David Friedman, his assistant, Ruben, and I spent about six hours in an old, old cemetery near my house. The weather started out at 6 a.m. with a fog and a light rain and got intermittently worse. The shots were taken under an overcast sky, between short showers, using natural light and a large flash reflector. David is very meticulous and as a result gets very, very good pictures.

    Incidentally, the Screw-in Coffin’s real name is “Easy Inter Burial Containers”. I have now performed the structural and weight reduction phase of the project and worked out the industrial engineering of how to efficiently and economically build them in production. I have also filed applications on several variations and several pieces of installation equipment. Marketing is the next step and starts soon.

    Donald E. Scruggs (although I got by Don)

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  • http://www.almita.com Larry Kaumeyer

    Please let donald Scruggs know that I have all the answers he would ever need regarding installation, of the Burial Container. He may want to contact me to discuss at his convenience.

    Larry Kaumeyer
    President
    Almita Manufacturing Ltd
    Canada’s Leader in the Design, Fabrication and Installation of Screw PIles

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  • Rodney Murphy

    I find Don and his ideas to be innivative and direct. In my many years of knowing Don every trip inside the thought process of this man leaves me inlightnend and bewildered.I continue to look forward to new ideas from this inventor.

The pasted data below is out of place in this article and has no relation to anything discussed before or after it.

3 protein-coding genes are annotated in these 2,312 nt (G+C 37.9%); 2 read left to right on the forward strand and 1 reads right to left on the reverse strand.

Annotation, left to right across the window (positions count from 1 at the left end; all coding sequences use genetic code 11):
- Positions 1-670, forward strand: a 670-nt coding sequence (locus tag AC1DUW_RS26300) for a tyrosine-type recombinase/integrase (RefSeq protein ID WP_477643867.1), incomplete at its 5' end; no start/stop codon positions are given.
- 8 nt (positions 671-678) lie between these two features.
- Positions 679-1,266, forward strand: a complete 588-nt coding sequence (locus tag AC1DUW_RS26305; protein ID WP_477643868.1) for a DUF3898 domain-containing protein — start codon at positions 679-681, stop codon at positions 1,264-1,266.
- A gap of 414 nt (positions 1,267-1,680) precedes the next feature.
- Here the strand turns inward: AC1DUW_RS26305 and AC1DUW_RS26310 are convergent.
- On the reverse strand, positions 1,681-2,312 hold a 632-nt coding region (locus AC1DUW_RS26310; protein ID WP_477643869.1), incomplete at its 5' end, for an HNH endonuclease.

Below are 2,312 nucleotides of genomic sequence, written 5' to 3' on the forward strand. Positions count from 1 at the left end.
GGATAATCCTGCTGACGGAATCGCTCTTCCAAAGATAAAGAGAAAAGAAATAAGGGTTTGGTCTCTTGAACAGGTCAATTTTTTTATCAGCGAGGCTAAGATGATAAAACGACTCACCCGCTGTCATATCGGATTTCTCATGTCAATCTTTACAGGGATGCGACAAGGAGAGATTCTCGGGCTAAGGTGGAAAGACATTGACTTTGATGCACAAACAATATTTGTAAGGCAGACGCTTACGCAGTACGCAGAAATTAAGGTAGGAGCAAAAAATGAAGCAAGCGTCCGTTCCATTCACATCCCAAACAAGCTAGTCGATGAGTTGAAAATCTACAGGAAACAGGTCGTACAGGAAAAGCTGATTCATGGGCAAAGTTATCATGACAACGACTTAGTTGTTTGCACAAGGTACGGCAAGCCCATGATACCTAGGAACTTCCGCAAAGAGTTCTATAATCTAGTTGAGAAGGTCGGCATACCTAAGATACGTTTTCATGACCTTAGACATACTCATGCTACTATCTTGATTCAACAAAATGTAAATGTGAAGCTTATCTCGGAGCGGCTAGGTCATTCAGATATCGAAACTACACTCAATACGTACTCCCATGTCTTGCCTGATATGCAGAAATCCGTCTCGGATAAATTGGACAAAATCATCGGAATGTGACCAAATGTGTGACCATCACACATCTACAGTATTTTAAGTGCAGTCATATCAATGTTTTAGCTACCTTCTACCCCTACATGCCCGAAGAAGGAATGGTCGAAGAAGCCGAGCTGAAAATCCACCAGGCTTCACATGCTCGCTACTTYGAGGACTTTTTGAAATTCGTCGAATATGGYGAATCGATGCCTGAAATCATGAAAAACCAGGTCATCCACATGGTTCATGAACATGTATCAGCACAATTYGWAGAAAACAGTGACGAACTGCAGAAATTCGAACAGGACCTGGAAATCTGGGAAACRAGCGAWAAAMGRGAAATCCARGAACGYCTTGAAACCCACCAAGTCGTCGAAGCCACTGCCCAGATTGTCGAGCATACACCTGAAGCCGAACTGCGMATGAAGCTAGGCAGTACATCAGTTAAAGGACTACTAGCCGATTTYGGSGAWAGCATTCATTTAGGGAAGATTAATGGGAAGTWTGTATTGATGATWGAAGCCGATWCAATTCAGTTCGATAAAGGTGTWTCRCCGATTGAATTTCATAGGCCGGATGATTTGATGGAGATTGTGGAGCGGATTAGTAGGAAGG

• Caroline Hancock

    The New York Times Real Estate section of Sunday, August 15 2010 had an article called “Graveyard Gridlock,” about how so many more New Yorkers die each day than can be accommodated for burial within the city limits. (Apparently, people who’ve struggled to live in the city feel that they’re entitled to “live” there forever…) The article mentions the slightly startling fact that “London allows people to be buried upright,” so Don’s “screwy” invention seems quite timely. However, we can’t ignore the fact that the world will also run out of space for vertically buried people, since there is an infinite supply of us. Personally, I’m fine with the human version of composting; the problem is that I doubt my survivors will feel the same way…